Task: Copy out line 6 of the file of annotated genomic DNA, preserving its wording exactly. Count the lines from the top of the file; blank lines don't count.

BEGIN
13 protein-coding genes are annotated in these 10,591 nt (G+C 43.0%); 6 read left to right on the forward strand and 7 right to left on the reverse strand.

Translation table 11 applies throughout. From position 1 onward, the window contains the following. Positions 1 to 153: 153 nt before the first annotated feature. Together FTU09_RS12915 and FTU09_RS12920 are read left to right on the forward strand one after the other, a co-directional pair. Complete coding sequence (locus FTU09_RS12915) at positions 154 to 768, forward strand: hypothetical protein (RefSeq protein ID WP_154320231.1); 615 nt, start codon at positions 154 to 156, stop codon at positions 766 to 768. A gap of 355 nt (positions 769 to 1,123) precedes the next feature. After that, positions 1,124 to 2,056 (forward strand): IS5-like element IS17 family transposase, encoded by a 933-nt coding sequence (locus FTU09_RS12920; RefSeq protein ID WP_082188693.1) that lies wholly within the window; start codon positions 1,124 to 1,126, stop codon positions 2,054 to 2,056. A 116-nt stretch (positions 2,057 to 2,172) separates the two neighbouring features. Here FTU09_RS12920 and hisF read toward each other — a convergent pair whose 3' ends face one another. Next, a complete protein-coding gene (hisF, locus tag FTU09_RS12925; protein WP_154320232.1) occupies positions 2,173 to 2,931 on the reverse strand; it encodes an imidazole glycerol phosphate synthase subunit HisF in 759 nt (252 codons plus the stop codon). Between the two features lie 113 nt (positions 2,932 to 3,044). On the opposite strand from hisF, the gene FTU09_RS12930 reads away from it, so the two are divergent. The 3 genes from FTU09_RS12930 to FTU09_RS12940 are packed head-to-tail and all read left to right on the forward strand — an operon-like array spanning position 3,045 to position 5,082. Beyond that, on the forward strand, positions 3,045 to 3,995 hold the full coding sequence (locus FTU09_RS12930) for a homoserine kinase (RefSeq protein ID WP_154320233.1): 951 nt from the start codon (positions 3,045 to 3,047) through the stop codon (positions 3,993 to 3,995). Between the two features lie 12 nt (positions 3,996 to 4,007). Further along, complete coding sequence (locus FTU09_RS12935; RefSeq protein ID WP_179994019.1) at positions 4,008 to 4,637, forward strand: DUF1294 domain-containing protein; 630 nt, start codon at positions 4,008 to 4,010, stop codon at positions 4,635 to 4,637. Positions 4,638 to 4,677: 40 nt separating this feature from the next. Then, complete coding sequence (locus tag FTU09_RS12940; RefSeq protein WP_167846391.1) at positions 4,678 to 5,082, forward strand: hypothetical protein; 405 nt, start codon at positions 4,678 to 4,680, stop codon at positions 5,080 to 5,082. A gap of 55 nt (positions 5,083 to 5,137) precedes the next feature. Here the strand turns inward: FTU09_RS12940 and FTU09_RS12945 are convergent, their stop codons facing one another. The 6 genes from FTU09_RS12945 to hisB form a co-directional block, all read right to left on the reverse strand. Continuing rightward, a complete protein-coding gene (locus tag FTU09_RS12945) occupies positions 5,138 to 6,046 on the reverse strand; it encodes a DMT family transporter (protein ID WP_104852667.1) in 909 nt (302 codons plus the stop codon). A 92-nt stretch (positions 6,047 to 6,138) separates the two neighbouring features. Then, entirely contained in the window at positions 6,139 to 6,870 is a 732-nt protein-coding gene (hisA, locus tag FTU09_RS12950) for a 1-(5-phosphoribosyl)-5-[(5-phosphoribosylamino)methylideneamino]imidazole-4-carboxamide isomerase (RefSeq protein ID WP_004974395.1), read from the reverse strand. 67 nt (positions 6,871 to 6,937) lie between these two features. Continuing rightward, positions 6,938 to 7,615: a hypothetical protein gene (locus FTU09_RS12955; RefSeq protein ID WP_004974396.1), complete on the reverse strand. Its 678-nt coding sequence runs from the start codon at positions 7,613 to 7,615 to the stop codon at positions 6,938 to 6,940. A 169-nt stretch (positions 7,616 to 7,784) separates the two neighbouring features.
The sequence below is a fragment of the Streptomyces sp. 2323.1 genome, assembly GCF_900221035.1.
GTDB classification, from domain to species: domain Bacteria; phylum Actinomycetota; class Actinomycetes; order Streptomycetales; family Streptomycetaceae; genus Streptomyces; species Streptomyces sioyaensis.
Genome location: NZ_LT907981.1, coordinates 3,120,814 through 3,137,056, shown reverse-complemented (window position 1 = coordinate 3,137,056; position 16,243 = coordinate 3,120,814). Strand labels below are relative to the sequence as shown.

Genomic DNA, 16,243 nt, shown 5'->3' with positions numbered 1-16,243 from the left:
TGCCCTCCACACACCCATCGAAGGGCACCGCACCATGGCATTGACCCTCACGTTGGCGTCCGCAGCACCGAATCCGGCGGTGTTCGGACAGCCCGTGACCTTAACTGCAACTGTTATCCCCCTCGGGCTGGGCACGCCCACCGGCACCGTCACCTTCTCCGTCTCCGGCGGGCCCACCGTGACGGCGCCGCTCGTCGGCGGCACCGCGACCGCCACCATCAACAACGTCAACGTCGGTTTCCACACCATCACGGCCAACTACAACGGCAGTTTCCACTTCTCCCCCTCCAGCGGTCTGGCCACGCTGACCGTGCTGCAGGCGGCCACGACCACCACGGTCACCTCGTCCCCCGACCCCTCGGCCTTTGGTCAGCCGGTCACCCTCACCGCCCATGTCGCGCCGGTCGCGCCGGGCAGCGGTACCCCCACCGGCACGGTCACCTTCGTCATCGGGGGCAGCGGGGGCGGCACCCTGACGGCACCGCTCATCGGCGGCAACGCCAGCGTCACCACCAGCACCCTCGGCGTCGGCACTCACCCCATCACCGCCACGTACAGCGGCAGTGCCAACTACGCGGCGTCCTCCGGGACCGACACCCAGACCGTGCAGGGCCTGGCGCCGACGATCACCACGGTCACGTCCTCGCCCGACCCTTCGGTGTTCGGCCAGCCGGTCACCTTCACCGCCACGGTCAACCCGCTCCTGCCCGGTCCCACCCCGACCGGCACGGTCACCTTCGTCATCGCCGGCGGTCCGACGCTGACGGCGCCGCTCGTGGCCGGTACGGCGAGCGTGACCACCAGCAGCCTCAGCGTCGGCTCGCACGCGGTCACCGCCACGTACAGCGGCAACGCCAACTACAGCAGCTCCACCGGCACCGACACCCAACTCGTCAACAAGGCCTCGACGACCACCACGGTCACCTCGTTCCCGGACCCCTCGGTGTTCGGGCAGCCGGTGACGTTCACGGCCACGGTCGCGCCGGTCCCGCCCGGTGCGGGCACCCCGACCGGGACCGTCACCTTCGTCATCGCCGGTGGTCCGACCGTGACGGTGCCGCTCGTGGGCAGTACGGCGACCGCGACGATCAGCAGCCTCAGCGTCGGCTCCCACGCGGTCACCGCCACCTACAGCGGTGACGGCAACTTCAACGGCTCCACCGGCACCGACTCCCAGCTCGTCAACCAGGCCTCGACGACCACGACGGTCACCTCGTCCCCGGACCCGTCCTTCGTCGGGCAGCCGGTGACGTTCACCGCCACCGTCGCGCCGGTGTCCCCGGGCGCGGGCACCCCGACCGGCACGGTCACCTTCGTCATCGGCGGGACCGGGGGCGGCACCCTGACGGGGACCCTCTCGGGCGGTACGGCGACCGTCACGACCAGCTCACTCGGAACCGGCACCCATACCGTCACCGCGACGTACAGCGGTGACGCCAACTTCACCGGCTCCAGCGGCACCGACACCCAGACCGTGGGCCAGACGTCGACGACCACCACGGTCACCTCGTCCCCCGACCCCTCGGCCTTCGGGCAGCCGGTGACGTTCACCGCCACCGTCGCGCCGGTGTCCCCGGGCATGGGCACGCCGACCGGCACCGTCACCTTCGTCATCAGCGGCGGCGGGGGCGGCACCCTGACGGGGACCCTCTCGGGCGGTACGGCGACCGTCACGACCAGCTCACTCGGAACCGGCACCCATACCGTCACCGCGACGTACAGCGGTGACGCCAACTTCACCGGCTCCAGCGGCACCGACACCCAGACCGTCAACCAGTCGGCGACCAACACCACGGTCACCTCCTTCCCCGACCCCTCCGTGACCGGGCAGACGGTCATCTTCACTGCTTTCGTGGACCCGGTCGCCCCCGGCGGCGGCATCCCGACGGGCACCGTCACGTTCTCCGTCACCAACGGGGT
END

Genomic DNA, 16,243 nt, shown 5'->3' with positions numbered 1-16,243 from the left: